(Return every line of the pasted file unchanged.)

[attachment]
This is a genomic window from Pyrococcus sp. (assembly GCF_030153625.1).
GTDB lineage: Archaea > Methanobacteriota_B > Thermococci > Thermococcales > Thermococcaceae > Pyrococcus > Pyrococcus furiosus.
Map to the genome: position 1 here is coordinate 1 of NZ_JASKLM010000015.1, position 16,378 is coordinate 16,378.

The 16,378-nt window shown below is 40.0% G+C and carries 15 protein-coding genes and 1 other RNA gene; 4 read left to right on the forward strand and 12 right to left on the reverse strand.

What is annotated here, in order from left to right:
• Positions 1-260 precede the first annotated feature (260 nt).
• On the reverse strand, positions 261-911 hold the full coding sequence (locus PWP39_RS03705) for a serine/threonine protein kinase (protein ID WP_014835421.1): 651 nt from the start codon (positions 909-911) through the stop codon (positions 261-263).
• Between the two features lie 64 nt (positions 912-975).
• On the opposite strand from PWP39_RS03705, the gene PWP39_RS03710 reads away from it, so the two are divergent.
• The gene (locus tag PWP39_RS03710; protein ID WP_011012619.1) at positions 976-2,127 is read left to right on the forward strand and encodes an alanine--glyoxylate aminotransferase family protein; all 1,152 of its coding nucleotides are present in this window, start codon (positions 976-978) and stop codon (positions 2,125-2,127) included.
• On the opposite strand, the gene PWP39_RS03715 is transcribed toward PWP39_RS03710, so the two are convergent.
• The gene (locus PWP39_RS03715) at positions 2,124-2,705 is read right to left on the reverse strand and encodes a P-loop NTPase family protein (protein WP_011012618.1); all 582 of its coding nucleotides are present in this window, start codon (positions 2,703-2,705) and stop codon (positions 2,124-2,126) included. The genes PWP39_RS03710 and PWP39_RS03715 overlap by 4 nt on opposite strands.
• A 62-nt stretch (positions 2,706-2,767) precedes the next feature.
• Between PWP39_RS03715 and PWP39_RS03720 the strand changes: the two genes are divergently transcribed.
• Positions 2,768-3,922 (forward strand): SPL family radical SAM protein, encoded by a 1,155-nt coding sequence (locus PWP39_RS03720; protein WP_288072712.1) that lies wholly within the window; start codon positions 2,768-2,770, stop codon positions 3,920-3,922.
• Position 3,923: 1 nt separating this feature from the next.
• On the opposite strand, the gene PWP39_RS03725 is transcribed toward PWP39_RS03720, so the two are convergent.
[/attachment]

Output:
This is a genomic window from Pyrococcus sp. (assembly GCF_030153625.1).
GTDB lineage: Archaea > Methanobacteriota_B > Thermococci > Thermococcales > Thermococcaceae > Pyrococcus > Pyrococcus furiosus.
Map to the genome: position 1 here is coordinate 1 of NZ_JASKLM010000015.1, position 16,378 is coordinate 16,378.

The 16,378-nt window shown below is 40.0% G+C and carries 15 protein-coding genes and 1 other RNA gene; 4 read left to right on the forward strand and 12 right to left on the reverse strand.

What is annotated here, in order from left to right:
• Positions 1-260 precede the first annotated feature (260 nt).
• On the reverse strand, positions 261-911 hold the full coding sequence (locus PWP39_RS03705) for a serine/threonine protein kinase (protein ID WP_014835421.1): 651 nt from the start codon (positions 909-911) through the stop codon (positions 261-263).
• Between the two features lie 64 nt (positions 912-975).
• On the opposite strand from PWP39_RS03705, the gene PWP39_RS03710 reads away from it, so the two are divergent.
• The gene (locus tag PWP39_RS03710; protein ID WP_011012619.1) at positions 976-2,127 is read left to right on the forward strand and encodes an alanine--glyoxylate aminotransferase family protein; all 1,152 of its coding nucleotides are present in this window, start codon (positions 976-978) and stop codon (positions 2,125-2,127) included.
• On the opposite strand, the gene PWP39_RS03715 is transcribed toward PWP39_RS03710, so the two are convergent.
• The gene (locus PWP39_RS03715) at positions 2,124-2,705 is read right to left on the reverse strand and encodes a P-loop NTPase family protein (protein WP_011012618.1); all 582 of its coding nucleotides are present in this window, start codon (positions 2,703-2,705) and stop codon (positions 2,124-2,126) included. The genes PWP39_RS03710 and PWP39_RS03715 overlap by 4 nt on opposite strands.
• A 62-nt stretch (positions 2,706-2,767) precedes the next feature.
• Between PWP39_RS03715 and PWP39_RS03720 the strand changes: the two genes are divergently transcribed.
• Positions 2,768-3,922 (forward strand): SPL family radical SAM protein, encoded by a 1,155-nt coding sequence (locus PWP39_RS03720; protein WP_288072712.1) that lies wholly within the window; start codon positions 2,768-2,770, stop codon positions 3,920-3,922.
• Position 3,923: 1 nt separating this feature from the next.
• On the opposite strand, the gene PWP39_RS03725 is transcribed toward PWP39_RS03720, so the two are convergent.